Companies can use the data in their back-end systems to improve password security. When someone registers a new account the provider can compare their chosen password with the list, and warn them if it's been compromised before. They can then be encouraged or forced to choose a more secure alternative.
Individuals can also play with the data online, although Hunt advises you don't check any passwords you currently use, for obvious security reasons. "The intention is to use that in a retrospective fashion," he writes in a recent blog post announcing the service.
"As well as people checking passwords they themselves may have used, I'm envisaging more tech-savvy people using this service to demonstrate a point to friends, relatives and co-workers: 'you see, this password has been breached before, don't use it!'" he says. "If this one thing I've learned over the years of running this service, it's that nothing hits home like seeing your own data pwned."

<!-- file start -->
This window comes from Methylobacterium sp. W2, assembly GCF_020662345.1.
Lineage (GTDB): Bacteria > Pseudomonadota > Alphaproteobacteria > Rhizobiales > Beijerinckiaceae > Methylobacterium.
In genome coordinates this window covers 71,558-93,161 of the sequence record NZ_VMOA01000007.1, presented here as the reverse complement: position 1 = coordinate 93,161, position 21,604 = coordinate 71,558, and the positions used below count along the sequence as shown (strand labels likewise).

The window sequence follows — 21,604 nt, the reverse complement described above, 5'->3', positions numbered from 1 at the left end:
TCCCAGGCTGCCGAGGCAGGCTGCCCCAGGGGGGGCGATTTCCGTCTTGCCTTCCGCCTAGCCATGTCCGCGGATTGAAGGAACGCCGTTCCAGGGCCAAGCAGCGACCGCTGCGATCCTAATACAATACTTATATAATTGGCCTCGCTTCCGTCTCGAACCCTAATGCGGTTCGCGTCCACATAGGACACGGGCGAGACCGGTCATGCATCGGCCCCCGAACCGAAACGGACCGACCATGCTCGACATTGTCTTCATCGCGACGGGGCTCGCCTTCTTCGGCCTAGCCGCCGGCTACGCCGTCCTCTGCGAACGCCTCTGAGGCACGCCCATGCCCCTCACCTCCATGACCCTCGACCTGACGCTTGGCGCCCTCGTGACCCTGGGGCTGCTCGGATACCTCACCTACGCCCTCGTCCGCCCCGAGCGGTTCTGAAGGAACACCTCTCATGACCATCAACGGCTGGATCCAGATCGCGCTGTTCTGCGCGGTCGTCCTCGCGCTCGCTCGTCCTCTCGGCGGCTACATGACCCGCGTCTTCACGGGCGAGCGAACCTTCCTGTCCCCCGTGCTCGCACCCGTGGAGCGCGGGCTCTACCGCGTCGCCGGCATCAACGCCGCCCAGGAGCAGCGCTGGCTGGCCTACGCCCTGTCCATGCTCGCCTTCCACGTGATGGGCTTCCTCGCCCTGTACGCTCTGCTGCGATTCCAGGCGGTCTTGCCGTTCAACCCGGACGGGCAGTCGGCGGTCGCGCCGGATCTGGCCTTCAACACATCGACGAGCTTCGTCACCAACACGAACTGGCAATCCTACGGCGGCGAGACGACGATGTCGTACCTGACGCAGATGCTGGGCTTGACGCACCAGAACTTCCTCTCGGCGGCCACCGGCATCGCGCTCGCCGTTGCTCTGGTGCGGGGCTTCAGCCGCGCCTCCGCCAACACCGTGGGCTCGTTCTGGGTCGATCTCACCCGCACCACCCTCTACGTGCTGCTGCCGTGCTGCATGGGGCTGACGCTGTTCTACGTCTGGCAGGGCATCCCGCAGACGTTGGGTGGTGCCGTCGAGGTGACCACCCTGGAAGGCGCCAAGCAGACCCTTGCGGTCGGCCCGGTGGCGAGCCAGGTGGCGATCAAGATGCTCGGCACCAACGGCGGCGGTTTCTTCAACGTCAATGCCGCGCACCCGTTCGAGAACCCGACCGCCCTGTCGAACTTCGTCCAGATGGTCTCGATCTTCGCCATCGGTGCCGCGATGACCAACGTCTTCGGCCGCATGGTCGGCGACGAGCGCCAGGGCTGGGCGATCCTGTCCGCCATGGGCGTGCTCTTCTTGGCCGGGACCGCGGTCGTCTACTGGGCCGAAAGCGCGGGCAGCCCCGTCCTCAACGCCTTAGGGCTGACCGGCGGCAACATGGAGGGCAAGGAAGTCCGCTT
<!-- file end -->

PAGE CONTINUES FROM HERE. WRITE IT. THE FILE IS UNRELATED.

The service has largely been prompted by revised password guidance from the National Institute of Standards and Technology (NIST) and the UK's National Cyber Security Centre, which very clearly states providers shouldn't allow people to use a password that's been breached before. But with 306 million passwords now blacklisted, coming up with a suitable new one could take a while.